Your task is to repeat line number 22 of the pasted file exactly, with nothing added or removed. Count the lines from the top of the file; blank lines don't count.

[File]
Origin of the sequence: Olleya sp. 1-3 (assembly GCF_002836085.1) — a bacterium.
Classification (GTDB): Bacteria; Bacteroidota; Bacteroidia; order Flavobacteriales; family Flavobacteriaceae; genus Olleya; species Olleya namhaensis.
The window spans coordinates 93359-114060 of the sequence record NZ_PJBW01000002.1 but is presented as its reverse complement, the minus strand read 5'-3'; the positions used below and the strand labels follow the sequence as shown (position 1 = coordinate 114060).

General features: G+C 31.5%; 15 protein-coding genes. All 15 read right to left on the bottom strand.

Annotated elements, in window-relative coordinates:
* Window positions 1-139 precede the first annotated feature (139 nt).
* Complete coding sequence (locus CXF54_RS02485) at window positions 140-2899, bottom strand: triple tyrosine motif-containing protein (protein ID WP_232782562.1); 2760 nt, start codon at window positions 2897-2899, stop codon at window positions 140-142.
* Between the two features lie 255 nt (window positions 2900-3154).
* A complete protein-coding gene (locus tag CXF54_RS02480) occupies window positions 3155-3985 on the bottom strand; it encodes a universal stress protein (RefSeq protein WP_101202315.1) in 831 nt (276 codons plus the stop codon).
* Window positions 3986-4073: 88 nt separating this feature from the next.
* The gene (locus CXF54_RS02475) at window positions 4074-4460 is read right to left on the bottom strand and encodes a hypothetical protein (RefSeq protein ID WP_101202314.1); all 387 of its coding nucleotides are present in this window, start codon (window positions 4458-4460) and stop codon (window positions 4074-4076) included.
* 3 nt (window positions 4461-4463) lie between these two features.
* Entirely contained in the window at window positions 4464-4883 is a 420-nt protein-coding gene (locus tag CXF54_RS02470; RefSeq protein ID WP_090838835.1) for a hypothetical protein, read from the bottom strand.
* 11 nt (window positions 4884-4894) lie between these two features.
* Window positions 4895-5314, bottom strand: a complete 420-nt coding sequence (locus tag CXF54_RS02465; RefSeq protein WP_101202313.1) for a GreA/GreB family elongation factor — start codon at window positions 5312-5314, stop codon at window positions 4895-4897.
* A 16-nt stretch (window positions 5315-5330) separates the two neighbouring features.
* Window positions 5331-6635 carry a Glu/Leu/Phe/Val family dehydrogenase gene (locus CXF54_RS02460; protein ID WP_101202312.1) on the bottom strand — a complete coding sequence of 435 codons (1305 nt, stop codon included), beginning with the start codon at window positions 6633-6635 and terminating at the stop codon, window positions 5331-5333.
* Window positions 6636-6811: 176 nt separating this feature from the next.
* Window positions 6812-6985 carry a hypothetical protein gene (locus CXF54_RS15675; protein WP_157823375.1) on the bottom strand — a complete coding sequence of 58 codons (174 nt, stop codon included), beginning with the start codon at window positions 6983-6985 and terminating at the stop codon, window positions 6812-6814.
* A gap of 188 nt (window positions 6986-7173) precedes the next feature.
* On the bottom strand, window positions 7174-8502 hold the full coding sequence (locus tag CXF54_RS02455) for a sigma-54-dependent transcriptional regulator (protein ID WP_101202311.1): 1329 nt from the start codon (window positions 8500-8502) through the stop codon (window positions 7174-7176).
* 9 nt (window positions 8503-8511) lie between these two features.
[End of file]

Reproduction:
* 9 nt (window positions 8503-8511) lie between these two features.